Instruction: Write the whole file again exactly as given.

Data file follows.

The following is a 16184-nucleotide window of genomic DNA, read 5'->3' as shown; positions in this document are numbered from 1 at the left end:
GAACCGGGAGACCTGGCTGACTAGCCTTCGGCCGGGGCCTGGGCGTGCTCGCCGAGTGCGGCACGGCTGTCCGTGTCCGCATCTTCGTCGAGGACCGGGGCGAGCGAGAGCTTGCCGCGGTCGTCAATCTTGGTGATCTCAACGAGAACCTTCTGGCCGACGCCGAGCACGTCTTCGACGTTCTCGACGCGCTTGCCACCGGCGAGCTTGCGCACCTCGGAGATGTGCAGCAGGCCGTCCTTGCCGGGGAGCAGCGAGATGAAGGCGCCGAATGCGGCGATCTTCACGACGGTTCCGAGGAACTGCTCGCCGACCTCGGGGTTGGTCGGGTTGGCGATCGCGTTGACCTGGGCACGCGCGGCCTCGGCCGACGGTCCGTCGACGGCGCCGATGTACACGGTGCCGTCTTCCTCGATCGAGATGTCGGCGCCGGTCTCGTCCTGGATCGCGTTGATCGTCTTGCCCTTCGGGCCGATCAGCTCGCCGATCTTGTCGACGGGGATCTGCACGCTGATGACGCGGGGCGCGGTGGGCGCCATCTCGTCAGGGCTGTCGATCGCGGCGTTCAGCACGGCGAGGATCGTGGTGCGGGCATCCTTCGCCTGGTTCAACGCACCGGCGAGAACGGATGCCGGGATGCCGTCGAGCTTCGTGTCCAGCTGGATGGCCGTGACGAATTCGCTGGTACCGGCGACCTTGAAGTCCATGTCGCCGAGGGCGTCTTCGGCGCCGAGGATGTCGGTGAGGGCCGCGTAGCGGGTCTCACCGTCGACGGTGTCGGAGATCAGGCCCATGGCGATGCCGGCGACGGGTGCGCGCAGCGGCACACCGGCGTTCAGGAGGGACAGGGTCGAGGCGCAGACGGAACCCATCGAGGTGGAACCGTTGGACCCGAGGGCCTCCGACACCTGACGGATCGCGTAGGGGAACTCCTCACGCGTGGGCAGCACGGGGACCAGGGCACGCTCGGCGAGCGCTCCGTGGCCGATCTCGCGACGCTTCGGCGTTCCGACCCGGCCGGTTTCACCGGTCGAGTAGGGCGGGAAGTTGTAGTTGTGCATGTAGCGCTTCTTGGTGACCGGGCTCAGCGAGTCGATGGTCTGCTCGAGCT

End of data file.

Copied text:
The following is a 16184-nucleotide window of genomic DNA, read 5'->3' as shown; positions in this document are numbered from 1 at the left end:
GAACCGGGAGACCTGGCTGACTAGCCTTCGGCCGGGGCCTGGGCGTGCTCGCCGAGTGCGGCACGGCTGTCCGTGTCCGCATCTTCGTCGAGGACCGGGGCGAGCGAGAGCTTGCCGCGGTCGTCAATCTTGGTGATCTCAACGAGAACCTTCTGGCCGACGCCGAGCACGTCTTCGACGTTCTCGACGCGCTTGCCACCGGCGAGCTTGCGCACCTCGGAGATGTGCAGCAGGCCGTCCTTGCCGGGGAGCAGCGAGATGAAGGCGCCGAATGCGGCGATCTTCACGACGGTTCCGAGGAACTGCTCGCCGACCTCGGGGTTGGTCGGGTTGGCGATCGCGTTGACCTGGGCACGCGCGGCCTCGGCCGACGGTCCGTCGACGGCGCCGATGTACACGGTGCCGTCTTCCTCGATCGAGATGTCGGCGCCGGTCTCGTCCTGGATCGCGTTGATCGTCTTGCCCTTCGGGCCGATCAGCTCGCCGATCTTGTCGACGGGGATCTGCACGCTGATGACGCGGGGCGCGGTGGGCGCCATCTCGTCAGGGCTGTCGATCGCGGCGTTCAGCACGGCGAGGATCGTGGTGCGGGCATCCTTCGCCTGGTTCAACGCACCGGCGAGAACGGATGCCGGGATGCCGTCGAGCTTCGTGTCCAGCTGGATGGCCGTGACGAATTCGCTGGTACCGGCGACCTTGAAGTCCATGTCGCCGAGGGCGTCTTCGGCGCCGAGGATGTCGGTGAGGGCCGCGTAGCGGGTCTCACCGTCGACGGTGTCGGAGATCAGGCCCATGGCGATGCCGGCGACGGGTGCGCGCAGCGGCACACCGGCGTTCAGGAGGGACAGGGTCGAGGCGCAGACGGAACCCATCGAGGTGGAACCGTTGGACCCGAGGGCCTCCGACACCTGACGGATCGCGTAGGGGAACTCCTCACGCGTGGGCAGCACGGGGACCAGGGCACGCTCGGCGAGCGCTCCGTGGCCGATCTCGCGACGCTTCGGCGTTCCGACCCGGCCGGTTTCACCGGTCGAGTAGGGCGGGAAGTTGTAGTTGTGCATGTAGCGCTTCTTGGTGACCGGGCTCAGCGAGTCGATGGTCTGCTCGAGCT